May 22, 2017
In 2017, Canada will celebrate the 150th anniversary of Confederation. Across the country, organizations and communities have started planning how to celebrate this major national milestone. The Forest Heights Community Association Mixed Choir will be part of this celebration.
On June 25, 2017 the Forest Heights Community Association mixed choir will perform their spring concert to celebrate Canada’s 150th! The theme, O Canada, Sing, Sing, Sing! Careful attention will be given to music that showcases our land and our music artists. A collage of music from the Maritimes entitled Joy Unconfined will be performed. It is a joyful romp through such songs as There’s Lots of Fish in Bonavist Harbour, I’se the By’ That Builds the Boat, Nova Scotia Song, Come Dance With Me, and We’ll Rant and We’ll Roar. The audience will be a part of this foot stomping arrangement.
Canadian songwriters, such as Joni Mitchell, Leonard Cohen, Robert Charlebois and Gordon Lightfoot, have penned some of the most iconic songs in popular music history, celebrated internationally for their inspiring words and music. If at all possible, FHCA mixed choir will sing some of their songs.
However, the biggest surprise of all will be the culmination of their musical celebration with Alfred Kunz’s Canada Song, a work commissioned by the City of Kitchener in September 1980 for the opening ceremonies of the Centre in the Square. This piece can best be introduced with the words of Dr. Michael Higgins; Canada is geography of the mind, of the spirit, of the emotions. It is more than a concept. It is more than a nation. It is more than its history. Indeed, Canada is the future, Canada is our song.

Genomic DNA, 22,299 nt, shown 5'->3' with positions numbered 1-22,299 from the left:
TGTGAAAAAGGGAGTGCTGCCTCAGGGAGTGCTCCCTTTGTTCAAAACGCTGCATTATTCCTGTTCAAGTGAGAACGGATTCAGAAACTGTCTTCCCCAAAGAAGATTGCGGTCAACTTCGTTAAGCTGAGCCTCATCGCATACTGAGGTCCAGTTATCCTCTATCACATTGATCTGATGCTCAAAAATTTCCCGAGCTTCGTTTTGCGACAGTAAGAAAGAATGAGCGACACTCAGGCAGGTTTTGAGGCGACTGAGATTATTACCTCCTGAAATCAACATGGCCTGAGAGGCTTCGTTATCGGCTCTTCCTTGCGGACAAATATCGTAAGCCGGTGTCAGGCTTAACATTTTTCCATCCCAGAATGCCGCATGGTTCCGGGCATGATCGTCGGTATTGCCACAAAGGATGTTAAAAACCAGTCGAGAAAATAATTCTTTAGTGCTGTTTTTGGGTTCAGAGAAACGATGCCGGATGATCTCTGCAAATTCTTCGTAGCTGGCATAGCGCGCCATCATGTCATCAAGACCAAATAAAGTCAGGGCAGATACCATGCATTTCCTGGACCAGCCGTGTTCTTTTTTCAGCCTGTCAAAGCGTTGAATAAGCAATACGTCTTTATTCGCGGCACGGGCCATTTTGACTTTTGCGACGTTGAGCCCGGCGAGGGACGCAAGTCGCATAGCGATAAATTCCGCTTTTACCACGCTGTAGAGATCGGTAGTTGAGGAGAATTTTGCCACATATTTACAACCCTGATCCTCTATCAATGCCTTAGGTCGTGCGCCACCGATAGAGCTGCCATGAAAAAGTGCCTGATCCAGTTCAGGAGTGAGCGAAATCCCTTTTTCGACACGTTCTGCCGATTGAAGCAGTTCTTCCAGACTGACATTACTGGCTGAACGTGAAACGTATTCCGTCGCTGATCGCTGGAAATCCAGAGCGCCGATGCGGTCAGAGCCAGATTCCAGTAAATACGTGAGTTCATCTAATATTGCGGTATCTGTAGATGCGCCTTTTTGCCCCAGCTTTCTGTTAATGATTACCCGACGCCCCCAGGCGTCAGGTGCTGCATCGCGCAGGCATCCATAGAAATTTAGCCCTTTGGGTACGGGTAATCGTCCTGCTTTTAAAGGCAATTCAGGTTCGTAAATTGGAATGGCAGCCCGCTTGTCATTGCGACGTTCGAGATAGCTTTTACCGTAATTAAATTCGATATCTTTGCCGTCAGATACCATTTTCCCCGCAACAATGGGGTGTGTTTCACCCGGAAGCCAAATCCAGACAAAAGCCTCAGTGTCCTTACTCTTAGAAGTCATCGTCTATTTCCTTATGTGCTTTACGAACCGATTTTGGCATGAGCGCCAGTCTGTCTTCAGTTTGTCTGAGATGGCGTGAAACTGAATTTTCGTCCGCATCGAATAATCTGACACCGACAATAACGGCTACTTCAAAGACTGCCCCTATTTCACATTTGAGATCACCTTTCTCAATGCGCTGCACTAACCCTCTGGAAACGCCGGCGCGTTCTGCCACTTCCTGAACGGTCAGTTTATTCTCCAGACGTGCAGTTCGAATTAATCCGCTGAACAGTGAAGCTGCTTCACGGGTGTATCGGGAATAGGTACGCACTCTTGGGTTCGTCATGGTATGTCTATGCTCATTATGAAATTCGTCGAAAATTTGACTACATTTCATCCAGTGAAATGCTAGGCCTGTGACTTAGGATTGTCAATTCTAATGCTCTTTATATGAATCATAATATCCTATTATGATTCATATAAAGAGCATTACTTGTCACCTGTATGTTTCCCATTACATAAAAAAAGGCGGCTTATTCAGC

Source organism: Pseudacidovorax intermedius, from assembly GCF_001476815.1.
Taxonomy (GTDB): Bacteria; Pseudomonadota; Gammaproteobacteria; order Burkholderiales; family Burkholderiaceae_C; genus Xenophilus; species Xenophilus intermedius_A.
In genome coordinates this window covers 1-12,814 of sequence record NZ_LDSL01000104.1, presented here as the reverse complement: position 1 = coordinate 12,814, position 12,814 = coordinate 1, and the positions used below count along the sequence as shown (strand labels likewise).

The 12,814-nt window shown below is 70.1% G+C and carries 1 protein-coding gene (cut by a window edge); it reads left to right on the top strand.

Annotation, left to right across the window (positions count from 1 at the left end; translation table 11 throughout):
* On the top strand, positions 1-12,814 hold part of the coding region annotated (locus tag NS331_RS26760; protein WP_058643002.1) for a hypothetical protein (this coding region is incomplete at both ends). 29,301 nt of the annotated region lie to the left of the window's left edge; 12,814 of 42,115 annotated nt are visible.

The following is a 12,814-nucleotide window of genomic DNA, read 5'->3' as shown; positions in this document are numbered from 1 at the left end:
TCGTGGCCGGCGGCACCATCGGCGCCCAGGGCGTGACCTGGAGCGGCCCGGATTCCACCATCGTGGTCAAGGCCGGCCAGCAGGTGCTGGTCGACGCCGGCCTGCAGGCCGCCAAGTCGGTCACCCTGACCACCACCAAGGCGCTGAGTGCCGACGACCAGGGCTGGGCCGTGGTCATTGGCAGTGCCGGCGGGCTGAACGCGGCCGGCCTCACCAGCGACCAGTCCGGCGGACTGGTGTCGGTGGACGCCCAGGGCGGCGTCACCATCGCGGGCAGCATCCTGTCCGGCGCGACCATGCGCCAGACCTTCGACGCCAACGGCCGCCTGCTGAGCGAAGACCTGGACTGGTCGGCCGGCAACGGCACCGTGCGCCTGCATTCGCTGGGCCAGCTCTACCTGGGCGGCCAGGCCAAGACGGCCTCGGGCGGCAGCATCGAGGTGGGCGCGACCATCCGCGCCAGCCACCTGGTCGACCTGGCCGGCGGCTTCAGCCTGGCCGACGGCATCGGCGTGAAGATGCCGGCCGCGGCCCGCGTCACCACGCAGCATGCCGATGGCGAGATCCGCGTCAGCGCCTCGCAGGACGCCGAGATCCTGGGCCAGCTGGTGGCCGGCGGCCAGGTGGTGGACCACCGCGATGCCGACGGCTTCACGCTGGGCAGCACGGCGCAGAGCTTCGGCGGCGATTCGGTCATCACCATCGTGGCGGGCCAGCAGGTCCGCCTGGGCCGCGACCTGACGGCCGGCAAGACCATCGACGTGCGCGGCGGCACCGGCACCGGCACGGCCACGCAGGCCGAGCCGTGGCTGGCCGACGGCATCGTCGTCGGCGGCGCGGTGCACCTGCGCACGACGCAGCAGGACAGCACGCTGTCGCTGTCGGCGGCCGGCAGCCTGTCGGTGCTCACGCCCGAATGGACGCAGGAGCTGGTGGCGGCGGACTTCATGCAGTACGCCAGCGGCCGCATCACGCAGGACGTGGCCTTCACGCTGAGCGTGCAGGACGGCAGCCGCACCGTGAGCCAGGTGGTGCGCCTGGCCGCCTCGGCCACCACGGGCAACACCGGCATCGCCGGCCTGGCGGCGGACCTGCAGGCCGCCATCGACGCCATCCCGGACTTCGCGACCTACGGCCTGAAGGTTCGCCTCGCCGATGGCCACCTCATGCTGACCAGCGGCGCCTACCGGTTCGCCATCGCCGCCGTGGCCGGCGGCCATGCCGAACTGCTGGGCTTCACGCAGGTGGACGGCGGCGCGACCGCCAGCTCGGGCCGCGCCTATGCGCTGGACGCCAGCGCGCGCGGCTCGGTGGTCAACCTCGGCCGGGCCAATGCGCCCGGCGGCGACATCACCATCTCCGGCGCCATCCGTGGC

From the words of the Canada Song, the mixed choir will sing, O Canada, many cultures. O Canada, one song! Canadians sing out now. Your future's here; embrace your land! This song is yours; so let it sound. Now raise your voice and show that you're one. Give thanks and sing of this great land, strength, resources grand. Come, rise, sing, your song. These words are followed by a grand procession of provincial and territorial flags as the choir calls out each province and territory. The final flag carried in by the RCMP is of course the Canadian flag as the audience rises to their feet and sings O Canada.
This is only a small taste of the program. Many more exciting things will happen as we prepare for this event. See concert information on our Choir Association Page.
Dr. Alfred Kunz
Artistic Director, Conductor, Composer, Arranger, Vocal Coach and Publisher.
As noted in the University of Waterloo citation for Alfred Kunz's honorary doctorate:
"A national treasure in the field of composition and choral conducting, Alfred Kunz has contributed his enormous creative and organizational energies to the musical culture of the German Canadian community, in general, and to the Kitchener-Waterloo community, in particular, since 1955. For fifty years he was the conductor of the Concordia Club Choirs and is the driving spirit behind the founding of several choral groups, including the Waterloo Regional Police Male Chorus, the Bach Kantate Singers, the Joshua Singers, the Nith Valley Singers, Music Alive Choral Organization, and the Millennium Concert Choir.
For a decade and a half during the early years of the University of Waterloo, Alfred Kunz was involved in music making with the campus community. During this time he organized choirs and presented many challenging performances drawn from the classical repertoire as well as from his own work. As a composer, his works have been performed by various professional and amateur organizations across Canada and, indeed, in Europe. He is prolific, and inclined to the avant-garde.
Alfred Kunz is committed to the concept of music as a life skill rather than as a performance technique. His work has consistently demonstrated his unflagging commitment to the very ideal of music and to music itself as a necessity for a truly humane society.
As a composer, choral director, arranger, and music coach, Mr. Kunz has demonstrated an extraordinary capacity to make music not for the few but for the many: the common property of all."